When it comes to the markets, people tend to think they know everything, but the longer you stay in any position, you are exposed to more and more uncertainty from all the geopolitical events and news coming your way.

Therefore managing your risk and downside should always be your main goal in trading.

Even if you are wrong on your trading idea, it is always better to bail out from losing a trade to holding and hoping for the best.


Another part of conventional wisdom is that you need to diversify.

This is essentially the same, no matter the market you trade.

Crypto, stocks, metals, and forex havest inter-market correlations.

If you look at the chart above, different coloured lines represent other crypto coins.

Without seeing their names, you cannot tell what you are looking at, only because they all follow very similar paths.

As you can see on the correlation matrix, correlations in crypto are always nearing the one, which means almost 100% correlation.

So if you “diversify” into different projects, you are still just trading the one market with the only difference in beta, which means the % change due to available liquidity in the market.

In theory, if you buy Bitcoin and Solana and Bitcoin rises 50%, Solana might rise 100%.

This is not because Sol is better in any form; it just means there is lower liquidity in the market. Therefore, it is easier to move it higher.

The same goes for the downside; Bitcoin dropping 10% will result in Altcoins going down twice or more.

Once again, it is due to available liquidity in the market.

Of course, this is not the only case in crypto; if you look at Forex majors, you can see they are all traded against the US Dollar.

The correlation between EURUSD and GBPUSD is almost 100%.

If you go long on both of these markets, you are expressing the opinion that the US dollar will be weaker; if there is any news that results in strength in US Dollar, there is a high likelihood that both of these positions will end up going against you.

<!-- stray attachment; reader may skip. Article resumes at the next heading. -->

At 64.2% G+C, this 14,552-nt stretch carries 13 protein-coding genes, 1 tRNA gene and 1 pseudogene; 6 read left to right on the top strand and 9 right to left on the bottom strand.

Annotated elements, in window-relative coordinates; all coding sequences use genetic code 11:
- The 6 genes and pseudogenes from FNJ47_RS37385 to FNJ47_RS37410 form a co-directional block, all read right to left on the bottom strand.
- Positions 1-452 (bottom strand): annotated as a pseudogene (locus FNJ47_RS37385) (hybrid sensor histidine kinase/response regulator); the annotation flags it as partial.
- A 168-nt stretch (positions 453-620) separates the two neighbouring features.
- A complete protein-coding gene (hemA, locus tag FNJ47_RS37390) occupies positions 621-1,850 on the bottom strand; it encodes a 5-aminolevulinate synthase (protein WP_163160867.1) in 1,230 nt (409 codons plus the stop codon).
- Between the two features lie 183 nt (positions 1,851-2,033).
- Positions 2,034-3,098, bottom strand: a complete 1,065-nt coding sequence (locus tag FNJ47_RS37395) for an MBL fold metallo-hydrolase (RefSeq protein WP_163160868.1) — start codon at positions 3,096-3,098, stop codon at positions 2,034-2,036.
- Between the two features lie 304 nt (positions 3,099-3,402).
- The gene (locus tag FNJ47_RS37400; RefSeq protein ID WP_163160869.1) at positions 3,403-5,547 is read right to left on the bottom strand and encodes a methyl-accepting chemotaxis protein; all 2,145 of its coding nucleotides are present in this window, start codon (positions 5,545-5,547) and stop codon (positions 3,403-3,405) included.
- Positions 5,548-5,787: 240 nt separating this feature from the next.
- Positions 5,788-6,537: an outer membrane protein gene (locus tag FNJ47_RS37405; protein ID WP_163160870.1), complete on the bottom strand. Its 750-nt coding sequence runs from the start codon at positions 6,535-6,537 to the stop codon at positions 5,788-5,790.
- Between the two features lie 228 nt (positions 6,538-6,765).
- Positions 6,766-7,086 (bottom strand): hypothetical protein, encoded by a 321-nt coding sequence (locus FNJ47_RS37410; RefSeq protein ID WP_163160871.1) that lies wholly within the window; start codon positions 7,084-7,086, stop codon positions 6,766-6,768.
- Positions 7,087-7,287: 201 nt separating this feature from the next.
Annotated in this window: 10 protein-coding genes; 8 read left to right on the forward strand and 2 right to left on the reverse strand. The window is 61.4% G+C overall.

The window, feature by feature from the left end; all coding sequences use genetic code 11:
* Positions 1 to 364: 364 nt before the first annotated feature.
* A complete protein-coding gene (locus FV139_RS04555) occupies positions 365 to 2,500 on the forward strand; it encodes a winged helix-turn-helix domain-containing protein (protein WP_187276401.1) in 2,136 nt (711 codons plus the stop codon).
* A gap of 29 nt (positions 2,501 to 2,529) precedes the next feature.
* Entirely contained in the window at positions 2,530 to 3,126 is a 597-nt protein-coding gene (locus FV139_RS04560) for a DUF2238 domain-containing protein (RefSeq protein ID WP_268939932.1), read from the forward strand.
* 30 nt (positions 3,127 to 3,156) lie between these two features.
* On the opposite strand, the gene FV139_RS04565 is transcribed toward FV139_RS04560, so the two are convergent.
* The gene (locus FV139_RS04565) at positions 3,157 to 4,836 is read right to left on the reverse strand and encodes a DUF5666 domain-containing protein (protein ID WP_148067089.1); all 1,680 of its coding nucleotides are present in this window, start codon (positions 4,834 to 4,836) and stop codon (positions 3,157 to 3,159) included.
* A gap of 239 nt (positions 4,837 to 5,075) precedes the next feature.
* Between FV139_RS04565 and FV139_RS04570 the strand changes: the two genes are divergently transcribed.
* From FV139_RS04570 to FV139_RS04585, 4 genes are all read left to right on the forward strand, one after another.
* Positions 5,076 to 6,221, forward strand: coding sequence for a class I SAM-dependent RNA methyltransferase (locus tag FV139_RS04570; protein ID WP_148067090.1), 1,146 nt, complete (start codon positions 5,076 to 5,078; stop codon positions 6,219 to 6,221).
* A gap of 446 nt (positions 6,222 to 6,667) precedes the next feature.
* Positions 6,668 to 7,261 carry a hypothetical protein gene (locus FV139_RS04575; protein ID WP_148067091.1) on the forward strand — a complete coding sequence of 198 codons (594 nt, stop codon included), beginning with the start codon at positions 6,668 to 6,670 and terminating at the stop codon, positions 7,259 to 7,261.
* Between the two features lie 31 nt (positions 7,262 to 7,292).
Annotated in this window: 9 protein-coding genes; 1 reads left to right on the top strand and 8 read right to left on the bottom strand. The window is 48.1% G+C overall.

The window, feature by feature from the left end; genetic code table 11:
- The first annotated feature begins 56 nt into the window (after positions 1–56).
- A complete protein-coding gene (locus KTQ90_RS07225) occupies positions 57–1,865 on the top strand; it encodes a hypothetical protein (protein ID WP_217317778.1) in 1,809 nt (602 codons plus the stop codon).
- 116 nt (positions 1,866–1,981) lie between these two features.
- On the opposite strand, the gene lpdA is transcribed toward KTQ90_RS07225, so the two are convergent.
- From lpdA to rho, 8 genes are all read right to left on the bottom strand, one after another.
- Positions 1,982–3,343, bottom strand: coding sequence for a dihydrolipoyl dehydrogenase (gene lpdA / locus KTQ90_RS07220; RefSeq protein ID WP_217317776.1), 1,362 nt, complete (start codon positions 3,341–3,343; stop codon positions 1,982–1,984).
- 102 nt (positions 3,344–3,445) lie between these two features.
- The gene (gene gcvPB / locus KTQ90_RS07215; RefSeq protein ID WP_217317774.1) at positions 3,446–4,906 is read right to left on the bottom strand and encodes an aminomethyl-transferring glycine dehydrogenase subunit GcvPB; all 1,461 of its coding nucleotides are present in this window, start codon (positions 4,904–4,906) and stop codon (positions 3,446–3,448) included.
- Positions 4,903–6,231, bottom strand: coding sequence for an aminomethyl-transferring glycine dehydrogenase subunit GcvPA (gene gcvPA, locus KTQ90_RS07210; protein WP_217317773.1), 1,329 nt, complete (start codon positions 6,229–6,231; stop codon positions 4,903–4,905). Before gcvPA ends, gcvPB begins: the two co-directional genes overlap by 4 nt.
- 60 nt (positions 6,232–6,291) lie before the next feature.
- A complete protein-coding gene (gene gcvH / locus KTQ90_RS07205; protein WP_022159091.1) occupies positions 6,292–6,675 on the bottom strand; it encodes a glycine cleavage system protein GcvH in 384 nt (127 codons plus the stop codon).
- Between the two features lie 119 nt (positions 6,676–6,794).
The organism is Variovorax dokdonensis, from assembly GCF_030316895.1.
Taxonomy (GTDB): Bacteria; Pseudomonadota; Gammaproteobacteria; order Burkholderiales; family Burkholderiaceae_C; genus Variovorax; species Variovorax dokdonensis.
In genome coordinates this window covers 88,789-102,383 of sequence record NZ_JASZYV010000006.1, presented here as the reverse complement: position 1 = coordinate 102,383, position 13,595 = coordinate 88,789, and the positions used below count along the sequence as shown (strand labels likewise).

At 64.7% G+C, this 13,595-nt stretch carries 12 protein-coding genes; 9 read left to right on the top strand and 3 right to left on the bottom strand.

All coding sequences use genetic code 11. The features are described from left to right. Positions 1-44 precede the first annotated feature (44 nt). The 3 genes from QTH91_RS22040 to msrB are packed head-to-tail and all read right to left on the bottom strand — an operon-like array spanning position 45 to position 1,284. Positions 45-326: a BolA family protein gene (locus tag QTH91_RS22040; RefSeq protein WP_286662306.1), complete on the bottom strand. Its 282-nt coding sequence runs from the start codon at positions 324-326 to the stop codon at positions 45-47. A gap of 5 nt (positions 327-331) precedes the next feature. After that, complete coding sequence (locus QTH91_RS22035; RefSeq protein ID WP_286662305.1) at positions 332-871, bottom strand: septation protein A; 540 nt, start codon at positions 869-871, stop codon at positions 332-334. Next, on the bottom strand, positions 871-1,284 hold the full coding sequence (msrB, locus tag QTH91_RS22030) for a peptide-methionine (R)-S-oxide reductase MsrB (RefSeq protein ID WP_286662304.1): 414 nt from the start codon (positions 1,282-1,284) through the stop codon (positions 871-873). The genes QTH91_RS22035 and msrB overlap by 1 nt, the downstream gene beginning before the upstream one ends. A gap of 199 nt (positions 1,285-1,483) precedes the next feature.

Understanding correlation in markets you are trading is key to managing your risks so you won’t lose more money than anticipated.

Trade expectations and timeframes

One common mistake people tend to make is coming into the trades with wrong expectations when it comes to holding periods.


Above, you can see a chart of EUR/USD that sold off after testing the level of resistance which was previously strong support.

In hindsight, this looks very straightforward, but since this is a monthly chart, it took four months before the move

Most traders who would take notice of this monthly level would execute the short position, but after a few days of the price not selling off, they would close the trade.

This is because they come to trade with wrong expectations.

You need to understand that price is fractal; the same behaviour on the monthly chart will happen the same way on weekly, daily, 4-hour, and 1-minute charts.

Above, you can see a 15-minute chart of EUR/USD with very similar behaviour to the monthly chart, support turned resistance, and the market sold off.

If I didn’t tell you what timeframe you are looking at, you wouldn’t know if it’s a 15-minute, 5-minute, 7-minute or 8-hour chart.

The main difference between higher and lower timeframes is market movers.

On lower timeframes, markets are, on the most days, moved by speculators and prominent players; therefore, it is more important to emphasise things such as price action, orderflow and so on.

This is beyond the scope of this article, but I cover these things in-depth inside the Tradingriot Bootcamp.

On the other hand, the higher timeframes are driven by fundamentals and macroeconomic events.

Plan to hold the trade for an extended period. Besides levels, you should have a thorough understanding of underlying fundamentals, either if it’s the economic growth of Canada or the upcoming Bitcoin halving.

But no matter what timeframe you trade, you always need to know when to get out from the trade if it goes against you.

Opening a trade on the 5-minute chart should also be managed on the 5-minute chart; if you open a trade based on a daily chart, you should also order it on the daily chart.

Many people emphasise specific timeframes, but it doesn’t matter that much, and I explained why in the Price action article.

The important thing is finding what works for you and sticking to it.

Suppose you open a trade on a daily chart after a small profit. In that case, you get scared by something you see on the 15-minute chart is equally bad as opening a trade on the 1-minute chart and immediately going to the 4-hour chart and trying to run the trade into unrealistic targets.


As I already mentioned, a lot of conventional wisdom in crypto will tell you to stay away from leverage and derivatives at all costs.

When used correctly, derivatives can be excellent products not only for directional trading but also for hedging.

If you don’t know what hedging is, it opens a new position to offset potential losses in already existing trade.

At the moment, crypto is having a hard time in the depths of a bear market and trading at around $24,000.